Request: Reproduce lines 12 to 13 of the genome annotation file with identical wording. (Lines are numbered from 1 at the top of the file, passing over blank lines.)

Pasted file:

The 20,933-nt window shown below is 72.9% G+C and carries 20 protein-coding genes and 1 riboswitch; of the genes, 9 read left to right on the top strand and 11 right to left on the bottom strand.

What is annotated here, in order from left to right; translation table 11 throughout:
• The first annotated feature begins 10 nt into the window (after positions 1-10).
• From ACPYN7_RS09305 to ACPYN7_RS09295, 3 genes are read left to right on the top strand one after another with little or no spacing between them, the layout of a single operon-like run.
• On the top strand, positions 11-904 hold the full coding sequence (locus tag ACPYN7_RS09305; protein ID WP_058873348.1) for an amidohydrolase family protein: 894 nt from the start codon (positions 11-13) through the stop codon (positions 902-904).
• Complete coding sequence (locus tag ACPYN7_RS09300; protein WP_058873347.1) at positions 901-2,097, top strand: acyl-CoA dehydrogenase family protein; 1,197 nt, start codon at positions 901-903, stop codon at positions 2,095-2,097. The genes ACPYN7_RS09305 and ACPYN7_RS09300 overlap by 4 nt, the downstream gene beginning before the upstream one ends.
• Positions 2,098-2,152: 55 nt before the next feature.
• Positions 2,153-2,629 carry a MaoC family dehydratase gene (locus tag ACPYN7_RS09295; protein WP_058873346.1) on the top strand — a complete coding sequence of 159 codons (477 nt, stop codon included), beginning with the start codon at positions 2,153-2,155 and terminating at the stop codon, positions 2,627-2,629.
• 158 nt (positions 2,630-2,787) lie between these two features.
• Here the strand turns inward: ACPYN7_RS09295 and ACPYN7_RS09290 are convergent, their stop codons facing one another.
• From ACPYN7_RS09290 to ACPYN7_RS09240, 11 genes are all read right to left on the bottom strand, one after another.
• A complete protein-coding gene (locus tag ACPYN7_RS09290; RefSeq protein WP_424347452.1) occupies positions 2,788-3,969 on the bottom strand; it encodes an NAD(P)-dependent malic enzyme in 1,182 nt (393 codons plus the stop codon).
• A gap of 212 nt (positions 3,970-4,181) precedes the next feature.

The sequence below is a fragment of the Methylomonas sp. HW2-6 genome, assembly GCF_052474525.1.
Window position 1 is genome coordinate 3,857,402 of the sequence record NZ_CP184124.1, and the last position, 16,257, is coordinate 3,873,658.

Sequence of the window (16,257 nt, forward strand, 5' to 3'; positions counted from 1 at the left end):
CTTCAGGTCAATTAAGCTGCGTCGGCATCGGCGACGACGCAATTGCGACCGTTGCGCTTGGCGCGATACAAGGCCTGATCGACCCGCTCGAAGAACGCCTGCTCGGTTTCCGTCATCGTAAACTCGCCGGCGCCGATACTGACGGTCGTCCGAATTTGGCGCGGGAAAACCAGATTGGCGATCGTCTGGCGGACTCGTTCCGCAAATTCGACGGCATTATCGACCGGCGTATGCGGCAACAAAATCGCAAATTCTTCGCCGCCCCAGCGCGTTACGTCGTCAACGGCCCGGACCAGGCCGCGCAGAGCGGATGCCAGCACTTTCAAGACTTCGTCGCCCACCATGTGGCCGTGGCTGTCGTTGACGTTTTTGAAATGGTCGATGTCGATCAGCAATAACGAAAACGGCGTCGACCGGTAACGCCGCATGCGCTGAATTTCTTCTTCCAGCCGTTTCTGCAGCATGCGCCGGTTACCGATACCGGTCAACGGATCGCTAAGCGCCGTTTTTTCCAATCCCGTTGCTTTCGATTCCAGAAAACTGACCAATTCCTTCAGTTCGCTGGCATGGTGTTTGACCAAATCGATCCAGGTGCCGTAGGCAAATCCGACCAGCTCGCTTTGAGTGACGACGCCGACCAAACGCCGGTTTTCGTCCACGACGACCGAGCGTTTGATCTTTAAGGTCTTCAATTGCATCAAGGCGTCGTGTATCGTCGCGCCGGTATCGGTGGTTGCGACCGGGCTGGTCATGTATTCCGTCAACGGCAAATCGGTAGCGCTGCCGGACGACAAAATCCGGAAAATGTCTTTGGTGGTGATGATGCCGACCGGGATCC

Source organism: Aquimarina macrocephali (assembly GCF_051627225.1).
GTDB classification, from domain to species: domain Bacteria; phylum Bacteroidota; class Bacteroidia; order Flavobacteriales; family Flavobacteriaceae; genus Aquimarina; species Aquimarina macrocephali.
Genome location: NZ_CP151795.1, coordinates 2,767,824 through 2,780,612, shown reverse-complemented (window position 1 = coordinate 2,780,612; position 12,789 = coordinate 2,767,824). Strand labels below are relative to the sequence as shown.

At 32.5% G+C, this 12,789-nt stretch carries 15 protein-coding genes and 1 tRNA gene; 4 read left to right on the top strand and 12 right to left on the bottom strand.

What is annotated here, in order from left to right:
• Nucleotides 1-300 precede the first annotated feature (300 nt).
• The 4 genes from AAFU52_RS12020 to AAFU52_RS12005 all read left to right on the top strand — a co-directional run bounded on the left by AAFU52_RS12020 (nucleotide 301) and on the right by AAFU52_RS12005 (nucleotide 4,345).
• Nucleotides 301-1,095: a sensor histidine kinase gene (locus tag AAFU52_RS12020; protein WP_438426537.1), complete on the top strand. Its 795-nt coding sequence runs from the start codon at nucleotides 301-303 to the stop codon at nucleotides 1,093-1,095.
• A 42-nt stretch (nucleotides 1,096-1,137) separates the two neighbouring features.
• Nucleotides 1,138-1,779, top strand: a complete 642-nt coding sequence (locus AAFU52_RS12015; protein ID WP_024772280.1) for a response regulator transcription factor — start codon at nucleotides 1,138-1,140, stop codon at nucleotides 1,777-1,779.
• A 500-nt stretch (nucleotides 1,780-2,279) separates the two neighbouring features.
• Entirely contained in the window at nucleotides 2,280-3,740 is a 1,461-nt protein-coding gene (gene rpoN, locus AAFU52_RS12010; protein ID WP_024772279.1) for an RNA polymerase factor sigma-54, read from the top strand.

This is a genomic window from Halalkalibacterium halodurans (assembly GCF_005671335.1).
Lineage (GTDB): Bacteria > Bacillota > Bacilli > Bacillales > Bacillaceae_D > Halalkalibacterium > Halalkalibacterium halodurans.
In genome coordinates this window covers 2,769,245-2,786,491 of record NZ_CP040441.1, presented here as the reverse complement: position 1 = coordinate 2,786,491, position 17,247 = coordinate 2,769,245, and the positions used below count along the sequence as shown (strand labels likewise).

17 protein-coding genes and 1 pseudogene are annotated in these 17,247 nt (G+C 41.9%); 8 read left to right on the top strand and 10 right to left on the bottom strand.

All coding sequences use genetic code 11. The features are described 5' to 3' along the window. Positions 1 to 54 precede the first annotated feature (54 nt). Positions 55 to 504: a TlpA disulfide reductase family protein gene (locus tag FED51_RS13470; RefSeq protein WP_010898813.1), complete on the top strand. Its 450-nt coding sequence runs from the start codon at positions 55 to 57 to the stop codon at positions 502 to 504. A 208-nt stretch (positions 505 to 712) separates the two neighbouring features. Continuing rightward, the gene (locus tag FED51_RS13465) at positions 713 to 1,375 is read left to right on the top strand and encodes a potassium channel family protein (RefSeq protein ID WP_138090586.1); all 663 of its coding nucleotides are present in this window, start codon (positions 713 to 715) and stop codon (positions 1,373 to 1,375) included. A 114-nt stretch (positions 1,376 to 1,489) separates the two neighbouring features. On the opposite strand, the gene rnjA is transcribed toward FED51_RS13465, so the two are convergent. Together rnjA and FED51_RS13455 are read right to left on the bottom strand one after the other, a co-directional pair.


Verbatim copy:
• A complete protein-coding gene (locus tag ACPYN7_RS09290; RefSeq protein WP_424347452.1) occupies positions 2,788-3,969 on the bottom strand; it encodes an NAD(P)-dependent malic enzyme in 1,182 nt (393 codons plus the stop codon).
• A gap of 212 nt (positions 3,970-4,181) precedes the next feature.